Debt hardships arising from job loss, divorce, or illness can wreak havoc on a person's financial stability. If you are behind on your payments and see no way possible of pay off your unsecured loans, then debt settlement might be an alternative for you.
Most people who qualify for debt settlement have more than $10,000 in unsecured loans, such as credit card balances, medical bills, signature loans, and debts for services.
With debt settlement, an agreement is reached with you creditors to lower the amount you owe on your unsecured loans. Businesses are often willing to settle for less than the total balance when they feel that a person is likely to have their obligations cancelled through bankruptcy proceedings. Once the settlement agency reaches an agreement with your creditors, you then make payments until the reduced balance is paid off.
If you are facing overwhelming debt hardships, the following information can help you decide is debt settlement might be an option for you. If you are more of the do-it-yourself type, you can learn how to negotiate debt settlements yourself, but that is beyond the scope of this article.
First, the settlement company will examine your debt hardships to see if you would be a good candidate for their program. If you do qualify, then a plan is drawn up outlining how long the process will take and how much money you will need to pay to make the plan work.
How long does it take?
In most instances, the settlement process can be completed in two to four years.
How much will my debts be reduced?
Most unsecured loans can be settled for 35% to 50% of the original amount owed, but this can vary due to the settlement policies of each individual creditor.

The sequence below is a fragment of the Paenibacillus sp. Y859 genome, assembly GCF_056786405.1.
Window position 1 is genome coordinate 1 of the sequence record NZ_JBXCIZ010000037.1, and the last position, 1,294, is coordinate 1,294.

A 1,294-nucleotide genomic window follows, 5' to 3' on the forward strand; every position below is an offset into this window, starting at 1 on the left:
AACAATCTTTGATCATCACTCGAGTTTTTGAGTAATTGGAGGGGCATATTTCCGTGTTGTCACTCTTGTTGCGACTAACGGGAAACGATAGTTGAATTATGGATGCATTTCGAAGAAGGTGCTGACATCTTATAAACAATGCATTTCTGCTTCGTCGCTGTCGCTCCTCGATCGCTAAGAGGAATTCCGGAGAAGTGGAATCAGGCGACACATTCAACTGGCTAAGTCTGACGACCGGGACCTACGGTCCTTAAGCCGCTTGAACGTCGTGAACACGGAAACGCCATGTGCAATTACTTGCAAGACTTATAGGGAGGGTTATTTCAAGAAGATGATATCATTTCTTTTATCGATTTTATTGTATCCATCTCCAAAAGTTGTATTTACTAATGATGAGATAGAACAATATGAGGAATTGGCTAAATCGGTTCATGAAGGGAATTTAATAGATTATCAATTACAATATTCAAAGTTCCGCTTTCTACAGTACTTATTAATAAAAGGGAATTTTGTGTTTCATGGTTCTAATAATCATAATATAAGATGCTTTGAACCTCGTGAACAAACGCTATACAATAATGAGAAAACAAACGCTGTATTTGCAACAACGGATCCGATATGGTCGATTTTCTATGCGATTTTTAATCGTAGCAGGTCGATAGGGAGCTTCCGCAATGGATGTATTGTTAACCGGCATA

How much does it cost?
Some agencies charge a percentage of the total outstanding balances, while others calculate their fees based on how much they save the customer.
How do I find a reputable company?
You can find companies that will help you negotiate on your unsecured loans in the phone book or online. Another really good online resource is DebtSteps.com. They offer a wealth of information to help you get started.
If you've been unable to make your payments for an extended period of time due to debt hardships, then the damage is already showing up on your credit report. Once a settlement agreement has been reached with your creditors and the account is paid according to the agreement, your credit report will reflect that the account has been settled and show a zero balance.
Your credit score will begin to slowly recover over a period of 12 to 18 months. Plus, debt settlement reflects much better on your credit report than filing for bankruptcy. A bankruptcy can stay on your credit report for up to 10 years and requires filing paperwork with the court. Debt which are settled will reflect "settled" on your credit report for seven years (unless you can convince your creditor to not report the payoff as a settlement). Even so, this designation doesn't hold the same stigma as a bankruptcy filing.
It's important to note that any amount forgiven through settlement is considered taxable income. This means that you will need to report it to the IRS. Talk with your settlement company or a tax preparer to find out the proper way to report it.
If you're thinking about using a debt negotiation firm to help settle your unsecured debts, do your homework first. You should:
Overcoming debt hardships takes time, but it is worth the effort in the long run. After you get your finances in shape, you won't have to worry about the past-due notices or collectors calling when you're setting down to supper.
Below are some more articles that discuss other ways to handle your debt hardships: